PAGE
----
Responding to violations. The Union cannot remain indifferent to large-scale violations of human rights. While acknowledging the particular difficulties faced by the EU in relation to especially complex and controversial cases, we believe it is essential for the EU to continue to strive to ensure an appropriate balance between the positive and negative dimensions of its policies. Whilst we do not agree with those who advocate the automatic application of economic or other forms of sanctions in certain circumstances, and while we consider that the impact of any proposed sanctions upon human rights must always be taken fully into account, it is clear that sanctions should not be excluded from the range of policy options available to the Union. Their appropriate form and duration will inevitably differ from case to case, but there will be instances in which there is no other reasonable response.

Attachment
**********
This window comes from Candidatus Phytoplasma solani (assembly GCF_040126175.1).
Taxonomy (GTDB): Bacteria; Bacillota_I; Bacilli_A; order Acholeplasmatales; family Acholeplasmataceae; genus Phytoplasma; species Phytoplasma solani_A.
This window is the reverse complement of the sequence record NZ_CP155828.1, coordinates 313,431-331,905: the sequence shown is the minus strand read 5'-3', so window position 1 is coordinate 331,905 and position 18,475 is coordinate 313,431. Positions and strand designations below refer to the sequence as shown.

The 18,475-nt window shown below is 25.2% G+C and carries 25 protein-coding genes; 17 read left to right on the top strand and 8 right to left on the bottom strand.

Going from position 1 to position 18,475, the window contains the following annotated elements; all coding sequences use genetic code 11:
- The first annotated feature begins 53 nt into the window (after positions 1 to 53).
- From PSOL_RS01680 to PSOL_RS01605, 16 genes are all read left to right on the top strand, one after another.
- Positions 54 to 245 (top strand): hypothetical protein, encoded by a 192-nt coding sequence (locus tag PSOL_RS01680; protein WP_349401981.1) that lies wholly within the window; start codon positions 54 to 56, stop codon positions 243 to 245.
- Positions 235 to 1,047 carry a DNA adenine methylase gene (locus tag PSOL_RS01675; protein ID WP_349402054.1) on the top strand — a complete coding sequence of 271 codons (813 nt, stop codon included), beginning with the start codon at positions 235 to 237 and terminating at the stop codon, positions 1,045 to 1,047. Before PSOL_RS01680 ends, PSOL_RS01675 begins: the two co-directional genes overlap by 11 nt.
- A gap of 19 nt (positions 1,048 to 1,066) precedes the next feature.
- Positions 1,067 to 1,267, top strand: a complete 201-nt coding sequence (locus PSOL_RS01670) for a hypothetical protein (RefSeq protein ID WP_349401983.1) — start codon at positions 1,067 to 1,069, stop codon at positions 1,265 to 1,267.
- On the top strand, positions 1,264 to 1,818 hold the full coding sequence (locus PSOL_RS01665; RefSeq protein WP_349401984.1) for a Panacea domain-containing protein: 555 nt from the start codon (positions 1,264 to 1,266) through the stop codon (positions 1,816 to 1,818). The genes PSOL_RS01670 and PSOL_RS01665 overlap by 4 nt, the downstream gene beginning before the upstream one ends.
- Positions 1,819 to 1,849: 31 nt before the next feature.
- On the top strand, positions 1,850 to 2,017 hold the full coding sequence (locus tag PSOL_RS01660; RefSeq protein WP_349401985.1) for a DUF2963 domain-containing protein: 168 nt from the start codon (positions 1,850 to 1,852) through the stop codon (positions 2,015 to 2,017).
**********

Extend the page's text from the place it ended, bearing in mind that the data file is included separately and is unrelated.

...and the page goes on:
There are two developments which could assist greatly in enabling a tailored and more effective EU response to violations. The first is the better integration of human rights considerations into defence and security policy as well as economic and commercial policies. The second is the development of the expertise and routine consideration of human rights which would result from the creation of the proposed Human Rights Office.
General policy promotion and representational policies. The EU has a particularly important representational role, especially vis-à-vis other international organizations, in the context of which greater attention should be paid to human rights. These issues are increasingly prominent on the agenda of the UN Security Council and should be made so in relation to those of the World Bank and the International Monetary Fund, to name but two important forums. The EU should take a more pro-active role, both through its individual Member States and collectively, to promote the incorporation of human rights concerns into the mainstream activities undertaken within such settings.